As the house lights dim in The London College of Music‘s ‘Lawrence Hall’, two brass bands replicated some of the performance tensions associated with brass band contesting. On Monday 06th March, both Regent Brass and Regent Community Brass combined to ‘run out’ their respective ‘test pieces’ for the impending Regional Contest. Graciously hosted by the University of West London’s London College of Music and including mock adjudication, the performances were aimed to help prepare the bands for contest conditions.
But why? What’s the point of a pre-contest concert? There are a few key reasons for doing such a thing:
- It is another opportunity to give a public performance and one that shows brass band ‘major works’
- To see how the band performs a difficult piece in live performance conditions
- So the band can play in a different acoustic than that of the rehearsal room in the hope that this may mitigate any surprises on contest day
So, how did the evening go for the Regent Brass Bands?
Regent Community Brass, directed by MD Chris Bearman, kicked-off proceedings with the 4th section test piece ‘St Andrew’s Variations’ by Alan Fernie. Not without its rhythmic and dynamic challenges, the band gave a performance full of energy and charm with a clear direction from Chris at the front. Next up was a little light relief after the sustained concentration required by any major work – a delightful rendition of ‘Shepherd’s Song’ (arranged by Goff Richards), featuring Principal Cornet, Catherine French. This was light, delicate and well-shaped, giving the audience some time for reflection and to enjoy the warm sound of the band. To end their set, the Regent Community Brass performed another large work for brass bands, Jacob de Haan’s ‘Oregon’. Showing a real drive and painting pictures of the ‘wild west’ with trombones for train horns and galloping snare drums, ‘Oregon’ provided a high-impact conclusion to the performance.
Time for a switch around as Regent Brass gathered on stage and settled for their performance. Paul Archibald announced the first piece, not their test but an extra treat for the audience, as the band fanfares into Malcolm Arnold’s ‘Fantasy for Brass Band’. There was certainly some adjustment to the acoustic between the Preston Road home ground and Lawrence Hall but overall the band approached the piece with energy and a full sound. The contrasting moods in the piece shaped a musical picture that resulted in healthy applause following the vigorous accelerando at the conclusion of the piece.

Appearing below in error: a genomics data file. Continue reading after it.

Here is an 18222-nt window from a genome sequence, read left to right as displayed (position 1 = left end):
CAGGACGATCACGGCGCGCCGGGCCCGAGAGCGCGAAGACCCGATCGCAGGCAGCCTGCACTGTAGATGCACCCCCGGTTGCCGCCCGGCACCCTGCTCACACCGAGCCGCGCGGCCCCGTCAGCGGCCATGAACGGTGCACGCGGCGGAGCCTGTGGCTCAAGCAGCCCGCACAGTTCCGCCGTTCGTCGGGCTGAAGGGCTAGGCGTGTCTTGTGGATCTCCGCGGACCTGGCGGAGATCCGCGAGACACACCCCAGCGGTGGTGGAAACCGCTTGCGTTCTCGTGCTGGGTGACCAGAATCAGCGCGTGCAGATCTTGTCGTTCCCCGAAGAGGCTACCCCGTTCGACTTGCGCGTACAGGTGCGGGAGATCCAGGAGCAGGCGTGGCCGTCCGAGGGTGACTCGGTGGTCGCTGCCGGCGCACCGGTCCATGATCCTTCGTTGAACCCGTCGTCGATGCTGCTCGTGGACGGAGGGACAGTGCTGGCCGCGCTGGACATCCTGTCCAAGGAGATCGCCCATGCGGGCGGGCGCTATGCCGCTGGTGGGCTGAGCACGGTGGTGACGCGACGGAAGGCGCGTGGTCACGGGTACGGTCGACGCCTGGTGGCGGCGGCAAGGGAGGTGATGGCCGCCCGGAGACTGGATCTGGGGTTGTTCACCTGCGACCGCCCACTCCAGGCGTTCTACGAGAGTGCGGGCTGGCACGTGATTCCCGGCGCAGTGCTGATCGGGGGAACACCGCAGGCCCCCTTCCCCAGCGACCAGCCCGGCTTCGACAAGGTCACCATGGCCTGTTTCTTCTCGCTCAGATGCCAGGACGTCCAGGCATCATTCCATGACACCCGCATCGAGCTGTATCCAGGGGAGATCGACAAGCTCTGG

As the members of Regent Brass dabbed their foreheads (theatre lights will do that to you…), Paul handed the baton over to Nicholas Thompson, who is taking the band to contest due to Paul’s own performance commitments. Following the usual shifting in seats and moving of percussion silence descended in anticipation of Philip Sparke’s 1st section test piece, ‘Land of the Long White Cloud’. Particularly appropriate given the number of Kiwis in the band, the piece paints a moving picture of New Zealand and was originally commissioned for the New Zealand National Brass Band Championships of 1980 as the highlight of their centenary celebrations. As to be expected it is not the performance that the band will expect to deliver on contest day with several rehearsals still pending, but it moved from phrase-to-phrase, section-to-section and certainly delivered Sparke’s image of the faraway land. A few misfires (and the occasional fail-to-fire!) but the audience received the grand mosaic with warmth and appreciation following another prestissimo finale.
You would think at this point a pre-contest concert is over, right? Well… the bands thanked the enthusiastic audience, and of course the University of West London for hosting, and people started to file out of the hall. But, as is the nature of contesting, given that Regent Brass was all setup it was decided to stay on and rehearse for another hour! Contest prep does not wait for anyone and whilst both bands delivered fine performances that they will both hope to step-up from, it was a fine evening of music in a wonderful venue that the Regent Brass Bands will hope to be fortunate enough to play in again.
Don’t miss the real thing in Stevenage, March 18 and 19, 2017!